Monday, January 30, 2017

Parenthood: Week 189 – Dear Ollie, Descendant of Immigrants

Dear Ollie,

You are many things. You are a son, a learner, a musician and a cook. You are a boy, a Midwesterner, an artists and a reader. You are Asian American, you are a grandson, you are a nephew and you are a good friends. There are many different parts of your identity that will evolve as you get older. Some parts of your identity will be more important to you at different times of your life. With everything that is happening in our world, I wanted to talk to you about one of the most important parts of your identity: descendant of immigrants.

America is a nation made up of immigrants. While this is something that most Americans acknowledge, it is not a part of most people’s identity that they have to confront. Your hair, beautiful mixtures of your mother’s hair and mine, your expressive eyes, and the color of your skin, a gentle light brown tone that glows with other shades, are things that represent your heritage. These are parts of you that connect you to your ancestors and millions of people of people in Taiwan, Wales and Poland. In your face there is all of them. There are so few people like you on this world and this makes you special and important.

Unfortunately, what makes you so unique, is also what will mark you to others as an descendant of immigrants and no matter what you do, this label will never leave you. It’s not fair. A person who is an immigrant from Germany for example could have a kid and if they don’t have a German accent, no one would ever ask them where they are from or label them as an “other.” But you, a second-generation descendant of immigrants, will never be allowed to forget the fact that you came from another country.

This isn’t fair and this has frustrated me at many times in my life. However, I’ve grown to embrace this fact, being connected to immigrants, knowing this part of yourself and never letting it go, makes you a better person, a better citizen and a better American.

Your great grandmother, your Nana, and your great grandfather and my parents came to America for a reason. They wanted something better for their lives, a place that would have more opportunity, a place that they could live free, and a place that they could make their own lives. It would have been easier in many ways for them to stay in their country of origin, but they took a chance, leaned into the difficulty and struggled.

You are a result of them overcoming fear, facing adversity with dignity, and never giving up on the dream, the idea that they could make for you a life filled with opportunity and freedom. You should always be proud of this, proud of their work, and proud that you are connected to immigrants.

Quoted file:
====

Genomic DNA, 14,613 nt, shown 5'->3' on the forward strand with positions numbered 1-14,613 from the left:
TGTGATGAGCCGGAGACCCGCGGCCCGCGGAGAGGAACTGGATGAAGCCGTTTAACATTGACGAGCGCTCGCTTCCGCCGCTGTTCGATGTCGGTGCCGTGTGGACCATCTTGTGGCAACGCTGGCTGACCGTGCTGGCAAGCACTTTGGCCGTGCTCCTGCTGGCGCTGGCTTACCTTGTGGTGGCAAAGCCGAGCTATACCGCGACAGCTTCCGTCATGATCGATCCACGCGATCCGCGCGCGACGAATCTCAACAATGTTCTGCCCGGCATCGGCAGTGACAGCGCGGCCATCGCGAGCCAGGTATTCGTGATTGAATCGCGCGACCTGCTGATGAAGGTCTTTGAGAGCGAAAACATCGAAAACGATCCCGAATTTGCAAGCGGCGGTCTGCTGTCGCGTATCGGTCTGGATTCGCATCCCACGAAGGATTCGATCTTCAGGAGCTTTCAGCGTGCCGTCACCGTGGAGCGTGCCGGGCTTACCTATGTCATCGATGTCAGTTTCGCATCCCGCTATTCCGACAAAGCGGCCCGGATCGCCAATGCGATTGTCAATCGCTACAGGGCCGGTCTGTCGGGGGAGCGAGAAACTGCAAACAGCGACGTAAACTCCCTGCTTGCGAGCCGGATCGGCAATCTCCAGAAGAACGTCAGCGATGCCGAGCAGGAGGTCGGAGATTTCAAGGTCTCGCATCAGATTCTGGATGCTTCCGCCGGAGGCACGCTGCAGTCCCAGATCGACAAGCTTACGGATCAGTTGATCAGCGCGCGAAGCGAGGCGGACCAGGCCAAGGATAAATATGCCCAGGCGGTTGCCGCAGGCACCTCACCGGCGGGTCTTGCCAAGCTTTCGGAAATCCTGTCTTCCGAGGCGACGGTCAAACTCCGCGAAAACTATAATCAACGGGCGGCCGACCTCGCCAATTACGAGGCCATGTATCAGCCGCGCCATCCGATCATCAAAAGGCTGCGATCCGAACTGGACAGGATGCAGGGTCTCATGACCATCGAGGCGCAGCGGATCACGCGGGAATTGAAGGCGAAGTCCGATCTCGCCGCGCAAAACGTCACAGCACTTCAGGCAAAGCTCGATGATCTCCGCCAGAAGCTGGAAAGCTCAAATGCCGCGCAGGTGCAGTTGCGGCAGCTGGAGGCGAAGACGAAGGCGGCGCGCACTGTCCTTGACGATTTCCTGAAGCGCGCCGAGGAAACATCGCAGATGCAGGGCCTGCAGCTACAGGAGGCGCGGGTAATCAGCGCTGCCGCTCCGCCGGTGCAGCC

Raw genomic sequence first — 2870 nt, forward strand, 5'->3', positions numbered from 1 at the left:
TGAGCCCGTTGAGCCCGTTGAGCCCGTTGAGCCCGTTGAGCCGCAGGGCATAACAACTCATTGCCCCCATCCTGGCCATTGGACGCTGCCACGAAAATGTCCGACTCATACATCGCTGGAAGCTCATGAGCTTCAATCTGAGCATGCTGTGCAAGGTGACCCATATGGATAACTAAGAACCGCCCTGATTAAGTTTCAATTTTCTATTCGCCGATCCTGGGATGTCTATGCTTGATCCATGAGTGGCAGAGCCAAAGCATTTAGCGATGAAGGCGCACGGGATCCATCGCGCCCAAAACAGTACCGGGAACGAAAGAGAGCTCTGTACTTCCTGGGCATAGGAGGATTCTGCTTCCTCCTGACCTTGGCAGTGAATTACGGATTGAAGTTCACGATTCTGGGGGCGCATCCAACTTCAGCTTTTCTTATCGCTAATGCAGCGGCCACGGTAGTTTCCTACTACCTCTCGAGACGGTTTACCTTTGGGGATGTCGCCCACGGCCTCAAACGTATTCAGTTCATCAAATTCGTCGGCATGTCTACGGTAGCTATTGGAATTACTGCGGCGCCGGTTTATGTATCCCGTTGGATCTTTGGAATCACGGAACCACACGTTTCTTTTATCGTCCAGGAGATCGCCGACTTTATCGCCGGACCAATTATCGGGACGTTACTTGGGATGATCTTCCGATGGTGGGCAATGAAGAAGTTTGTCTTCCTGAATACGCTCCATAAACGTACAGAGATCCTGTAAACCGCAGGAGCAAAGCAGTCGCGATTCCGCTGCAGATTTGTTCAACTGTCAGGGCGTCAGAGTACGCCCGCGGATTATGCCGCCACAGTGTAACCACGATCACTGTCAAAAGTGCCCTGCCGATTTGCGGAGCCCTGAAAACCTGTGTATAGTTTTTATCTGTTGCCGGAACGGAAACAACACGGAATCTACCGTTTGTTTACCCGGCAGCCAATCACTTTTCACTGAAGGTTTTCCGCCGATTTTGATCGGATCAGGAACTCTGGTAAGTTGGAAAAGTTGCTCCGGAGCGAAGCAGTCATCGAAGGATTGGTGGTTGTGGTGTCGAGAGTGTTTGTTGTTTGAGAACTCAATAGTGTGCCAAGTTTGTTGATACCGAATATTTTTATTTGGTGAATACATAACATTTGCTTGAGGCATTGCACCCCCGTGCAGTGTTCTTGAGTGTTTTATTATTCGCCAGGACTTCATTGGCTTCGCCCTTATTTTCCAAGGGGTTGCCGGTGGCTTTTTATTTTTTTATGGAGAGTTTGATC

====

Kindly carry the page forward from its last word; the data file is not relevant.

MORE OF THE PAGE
People who base the choices in their lives on this immigrant pride work to make others have more freedom and more opportunity. Because in never forgetting that we come from immigrants, we embrace the immigrant identity in all of us. This reminds us that we are living the dream of our ancestors and that we have a responsibility to make that dream a reality for others.

I am proud to be an immigrant’s son and it makes me sad that others would hide behind irrational fear to make choices to keep wonderful people from becoming American immigrants. It makes me sad that some Americans value other people’s freedom less so they are willing to restrict their ability to have their family members travel from other countries and share their lives together.

These choices are made because they embrace their sense of Americanism and forget that they come from immigrants. The truth about being American is very different. To be an American is to never forget that you come from immigrants and to be proud of that fact. If you forget the struggle of immigration, in the past and in the present, than you have lost sight of the most important stories in America that bring our country its pride, its meaning and its identity.

The American dream does not live in our country, it’s lives in those who fight and strive to become American immigrants.

Always be proud of being a descendant of immigrants as I am proud of you. There is a lot of confusion and fear right now, and I promise I’ll do everything I can to make it better for you. It’s my identity as an immigrants’ son that brings me inspirations, pride and a reminder of the dream that has become a reality in your smile.

Love,
Dad

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